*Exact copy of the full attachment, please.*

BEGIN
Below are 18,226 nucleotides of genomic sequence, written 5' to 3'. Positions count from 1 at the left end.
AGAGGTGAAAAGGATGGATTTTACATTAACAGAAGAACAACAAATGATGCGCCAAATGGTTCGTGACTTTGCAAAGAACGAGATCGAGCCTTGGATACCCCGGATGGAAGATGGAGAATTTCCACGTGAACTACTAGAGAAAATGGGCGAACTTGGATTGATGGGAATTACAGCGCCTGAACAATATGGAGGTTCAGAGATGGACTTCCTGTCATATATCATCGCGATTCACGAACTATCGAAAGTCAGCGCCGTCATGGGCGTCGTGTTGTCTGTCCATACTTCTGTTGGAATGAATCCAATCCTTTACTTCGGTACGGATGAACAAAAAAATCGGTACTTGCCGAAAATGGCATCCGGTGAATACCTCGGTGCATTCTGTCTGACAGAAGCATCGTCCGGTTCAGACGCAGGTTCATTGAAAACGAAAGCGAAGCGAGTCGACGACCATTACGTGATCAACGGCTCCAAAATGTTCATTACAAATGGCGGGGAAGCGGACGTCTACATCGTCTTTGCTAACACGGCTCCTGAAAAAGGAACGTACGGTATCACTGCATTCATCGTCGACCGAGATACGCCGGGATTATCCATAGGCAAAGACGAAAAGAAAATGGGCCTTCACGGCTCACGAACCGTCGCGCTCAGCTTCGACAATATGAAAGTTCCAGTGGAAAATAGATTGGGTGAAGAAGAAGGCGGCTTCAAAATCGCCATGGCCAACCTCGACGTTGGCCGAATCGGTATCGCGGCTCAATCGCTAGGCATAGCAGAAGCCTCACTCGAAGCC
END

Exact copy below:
Below are 18,226 nucleotides of genomic sequence, written 5' to 3'. Positions count from 1 at the left end.
AGAGGTGAAAAGGATGGATTTTACATTAACAGAAGAACAACAAATGATGCGCCAAATGGTTCGTGACTTTGCAAAGAACGAGATCGAGCCTTGGATACCCCGGATGGAAGATGGAGAATTTCCACGTGAACTACTAGAGAAAATGGGCGAACTTGGATTGATGGGAATTACAGCGCCTGAACAATATGGAGGTTCAGAGATGGACTTCCTGTCATATATCATCGCGATTCACGAACTATCGAAAGTCAGCGCCGTCATGGGCGTCGTGTTGTCTGTCCATACTTCTGTTGGAATGAATCCAATCCTTTACTTCGGTACGGATGAACAAAAAAATCGGTACTTGCCGAAAATGGCATCCGGTGAATACCTCGGTGCATTCTGTCTGACAGAAGCATCGTCCGGTTCAGACGCAGGTTCATTGAAAACGAAAGCGAAGCGAGTCGACGACCATTACGTGATCAACGGCTCCAAAATGTTCATTACAAATGGCGGGGAAGCGGACGTCTACATCGTCTTTGCTAACACGGCTCCTGAAAAAGGAACGTACGGTATCACTGCATTCATCGTCGACCGAGATACGCCGGGATTATCCATAGGCAAAGACGAAAAGAAAATGGGCCTTCACGGCTCACGAACCGTCGCGCTCAGCTTCGACAATATGAAAGTTCCAGTGGAAAATAGATTGGGTGAAGAAGAAGGCGGCTTCAAAATCGCCATGGCCAACCTCGACGTTGGCCGAATCGGTATCGCGGCTCAATCGCTAGGCATAGCAGAAGCCTCACTCGAAGCC